New guidelines provide a path to obtain trademarks for Cannabis and CBD Products. However, the restrictions are limiting for most applications. As of May 3, 2019, over 600 pending trademark applications were in limbo while the U.S. Patent & Trademark Office (USPTO) issued refusals on otherwise registrable trademarks claiming cannibis or cannabis-derived goods such as cannabidiol (CBD). The basis for the refusals stemmed from the requirement that the trademark use must be legal.
However, the Controlled Substances Act (CSA), defines marijuana as “all parts of the plant Cannabis sativa L., whether growing or not; the seeds thereof; the resin extracted from any part of such plant; and every compound, manufacture, salt, derivative, mixture, or preparation of such plant, its seeds or resin” (subject to certain exceptions). 21 U.S.C. §802(16). Cannabidiol (CBD) is a chemical constituent of the cannabis plant that is encompassed within the CSA’s definition of marijuana.
The CSA prohibits, among other things, manufacturing, distributing, dispensing, or possessing certain controlled substances, including marijuana. 21 U.S.C. §§812, 841(a)(1), 844(a). Therefore, the USPTO refuses registration when an application identifies goods encompassing CBD or other extracts of marijuana. Why? Such goods are unlawful under federal law and do not support valid use of the applied-for mark in commerce.
The 2018 Farm Bill Exception
The 2018 Farm Bill, which was signed into law on December 20, 2018, amends the Agricultural Marketing Act of 1946 (AMA) and changes certain federal authorities relating to the production and marketing of “hemp,” defined as “the plant Cannabis sativa L. and any part of that plant, including the seeds thereof and all derivatives, extracts, cannabinoids, isomers, acids, salts, and salts of isomers, whether growing or not, with a delta-9 tetrahydrocannabinol [THC] concentration of not more than 0.3 percent on a dry weight basis.” Section 297A. These changes include removing “hemp” from the CSA’s definition of marijuana, which means that cannabis plants and derivatives such as CBD that contain no more than 0.3% THC on a dry-weight basis are no longer controlled substances under the CSA.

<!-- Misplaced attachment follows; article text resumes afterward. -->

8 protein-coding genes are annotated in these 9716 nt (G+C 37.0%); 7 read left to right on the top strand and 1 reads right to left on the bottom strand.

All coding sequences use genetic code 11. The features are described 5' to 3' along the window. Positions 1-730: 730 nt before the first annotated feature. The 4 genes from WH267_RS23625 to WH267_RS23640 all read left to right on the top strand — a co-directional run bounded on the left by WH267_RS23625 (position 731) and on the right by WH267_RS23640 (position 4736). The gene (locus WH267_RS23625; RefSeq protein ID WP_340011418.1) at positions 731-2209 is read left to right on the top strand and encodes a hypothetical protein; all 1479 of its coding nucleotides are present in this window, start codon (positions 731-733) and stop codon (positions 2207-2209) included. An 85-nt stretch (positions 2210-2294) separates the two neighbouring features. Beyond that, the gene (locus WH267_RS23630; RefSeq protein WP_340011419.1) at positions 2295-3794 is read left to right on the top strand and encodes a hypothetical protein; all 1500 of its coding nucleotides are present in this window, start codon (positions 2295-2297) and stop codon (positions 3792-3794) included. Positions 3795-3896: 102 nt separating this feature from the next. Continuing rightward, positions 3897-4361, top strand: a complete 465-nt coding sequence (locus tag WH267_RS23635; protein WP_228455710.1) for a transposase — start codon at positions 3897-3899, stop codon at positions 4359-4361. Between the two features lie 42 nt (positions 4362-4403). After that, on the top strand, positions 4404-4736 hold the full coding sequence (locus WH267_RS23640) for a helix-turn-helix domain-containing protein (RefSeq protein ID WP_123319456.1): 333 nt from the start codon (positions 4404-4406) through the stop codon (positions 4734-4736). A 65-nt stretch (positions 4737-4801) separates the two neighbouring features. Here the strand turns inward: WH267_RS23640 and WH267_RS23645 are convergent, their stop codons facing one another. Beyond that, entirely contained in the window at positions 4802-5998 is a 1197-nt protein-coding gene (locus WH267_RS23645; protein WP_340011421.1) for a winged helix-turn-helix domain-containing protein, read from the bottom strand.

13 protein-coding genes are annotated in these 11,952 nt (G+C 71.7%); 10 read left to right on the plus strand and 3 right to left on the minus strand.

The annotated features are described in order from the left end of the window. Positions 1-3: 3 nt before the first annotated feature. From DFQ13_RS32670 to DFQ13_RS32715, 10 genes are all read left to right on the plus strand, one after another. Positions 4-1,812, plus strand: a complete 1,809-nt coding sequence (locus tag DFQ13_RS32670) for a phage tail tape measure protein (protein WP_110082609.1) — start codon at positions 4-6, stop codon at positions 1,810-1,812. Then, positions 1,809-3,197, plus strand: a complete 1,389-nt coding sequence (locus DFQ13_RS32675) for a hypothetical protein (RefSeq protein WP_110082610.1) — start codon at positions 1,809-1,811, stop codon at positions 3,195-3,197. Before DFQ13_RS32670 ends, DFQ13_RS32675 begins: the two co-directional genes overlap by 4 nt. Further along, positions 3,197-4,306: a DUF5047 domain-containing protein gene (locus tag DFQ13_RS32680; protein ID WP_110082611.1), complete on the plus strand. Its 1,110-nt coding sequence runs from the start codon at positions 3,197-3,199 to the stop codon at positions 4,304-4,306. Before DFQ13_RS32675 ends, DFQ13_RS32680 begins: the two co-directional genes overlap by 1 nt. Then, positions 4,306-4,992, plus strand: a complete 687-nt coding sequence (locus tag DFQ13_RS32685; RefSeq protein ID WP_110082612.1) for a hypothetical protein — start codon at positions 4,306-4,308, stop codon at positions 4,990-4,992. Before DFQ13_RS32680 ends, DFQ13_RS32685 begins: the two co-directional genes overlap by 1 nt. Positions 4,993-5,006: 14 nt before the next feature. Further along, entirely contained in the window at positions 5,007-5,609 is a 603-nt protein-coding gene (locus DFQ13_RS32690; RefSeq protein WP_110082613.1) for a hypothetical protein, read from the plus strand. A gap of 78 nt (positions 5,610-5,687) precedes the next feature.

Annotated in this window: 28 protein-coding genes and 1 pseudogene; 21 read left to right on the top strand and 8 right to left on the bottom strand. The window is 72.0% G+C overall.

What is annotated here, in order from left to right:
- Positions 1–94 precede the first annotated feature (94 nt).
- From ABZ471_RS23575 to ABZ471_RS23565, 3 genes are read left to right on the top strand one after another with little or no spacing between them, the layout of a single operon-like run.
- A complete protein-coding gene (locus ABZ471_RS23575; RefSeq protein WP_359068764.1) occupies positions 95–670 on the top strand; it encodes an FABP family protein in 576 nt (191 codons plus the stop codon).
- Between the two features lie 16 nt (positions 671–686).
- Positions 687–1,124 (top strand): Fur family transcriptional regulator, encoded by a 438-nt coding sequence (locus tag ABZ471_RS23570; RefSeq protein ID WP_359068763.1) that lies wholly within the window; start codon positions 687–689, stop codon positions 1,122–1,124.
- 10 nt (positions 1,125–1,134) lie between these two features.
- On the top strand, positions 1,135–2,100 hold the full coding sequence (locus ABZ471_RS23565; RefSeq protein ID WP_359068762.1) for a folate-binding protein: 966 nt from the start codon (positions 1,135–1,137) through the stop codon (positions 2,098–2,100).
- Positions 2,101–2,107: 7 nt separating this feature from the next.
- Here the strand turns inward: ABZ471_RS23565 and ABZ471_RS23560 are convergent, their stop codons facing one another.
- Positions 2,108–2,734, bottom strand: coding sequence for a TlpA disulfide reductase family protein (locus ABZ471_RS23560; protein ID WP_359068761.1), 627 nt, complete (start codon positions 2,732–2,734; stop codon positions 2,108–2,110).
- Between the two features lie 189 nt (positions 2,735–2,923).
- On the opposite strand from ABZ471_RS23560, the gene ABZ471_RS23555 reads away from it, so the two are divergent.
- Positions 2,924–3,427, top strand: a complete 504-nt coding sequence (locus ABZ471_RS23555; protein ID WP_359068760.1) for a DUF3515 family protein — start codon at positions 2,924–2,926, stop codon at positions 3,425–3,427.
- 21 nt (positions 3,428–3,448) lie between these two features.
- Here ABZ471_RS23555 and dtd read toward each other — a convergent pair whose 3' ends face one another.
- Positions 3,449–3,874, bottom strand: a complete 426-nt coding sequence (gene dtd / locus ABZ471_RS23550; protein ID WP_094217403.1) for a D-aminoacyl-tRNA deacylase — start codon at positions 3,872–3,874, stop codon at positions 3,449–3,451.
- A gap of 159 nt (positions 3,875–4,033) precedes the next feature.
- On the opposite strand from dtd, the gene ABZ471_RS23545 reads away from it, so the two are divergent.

What Products are Available to Trademark?
Because the 2018 Farm Bill became law on December 20, 2018, trademark applicants that filed on or after that date could have had a legal bona-fide intent to use cannibis or CBD in commerce provided they are derived from hemp and contain less than 0.3% THC. However, there are more restrictions. Cannabis compounds are undergoing clinical investigations and therefore under the FDA’s oversight.
Registration of marks for foods, beverages, dietary supplements, or pet treats containing CBD will still be refused as unlawful under the Federal Food Drug and Cosmetic Act (FDCA), even if derived from hemp, as such goods may not be introduced lawfully into interstate commerce. Unfortunately, everything that entreprenuerial companies want to do with CBD (introduction into the body for theurapuetic benefit) appears unavailable for trademark protection.
What Services are Available to Trademark?
The CSA prohibits, among other things, manufacturing, distributing, dispensing, or possessing cannabis that meets the definition of marijuana. Therefore, the USPTO will continue to refuse registration when the identified services in an application involve cannabis that meets the definition of marijuana and encompass activities prohibited under the CSA. This is because such services still violate federal law, regardless of the application filing date. So, the alternative is cultivation of hemp.
Production of Hemp Requries License or Authorization
For applications that recite services involving the cultivation or production of cannabis that is “hemp” within the meaning of the 2018 Farm Bill, the examining attorney will also issue inquiries concerning the applicant’s authorization to produce hemp. Applicants must provide additional statements for the record. Particularly, these statements confirm their activities meet the requirements of the 2018 Farm Bill with respect to the production of hemp.
While the guidelines provide much-needed instruction to USPTO trademark examining attorneys, the restrictions on cannabis and CBD products is relatively severe. Much of the interest and commercial value of cannabis and CBD come from its therapeutic effect by internal administration in the body. USPTO guidelines note this violates the Federal Food Drug and Cosmetic Act (FDCA).
Furthermore, the THC levels must be below 0.3% under the Controlled Substances Act. Significantly, this limits the availability of trademark protection for therapeutic compounds using THC as an active ingredient. We anticipate strong legislative pressure under the current Congress. Indeed, Congress may moderate the restrictions under the CSA and FDCA. Specifically, to enabled at least limited federal authorization of cannabis and CBD including internal administration into the body. Trademark protection serves the public interest by insuring consistency and origin of products. In conclusion, states are moving towards rapid legalization of cannabis products. Consequently, federal legislators should start feeling some pressure to align federal law with state.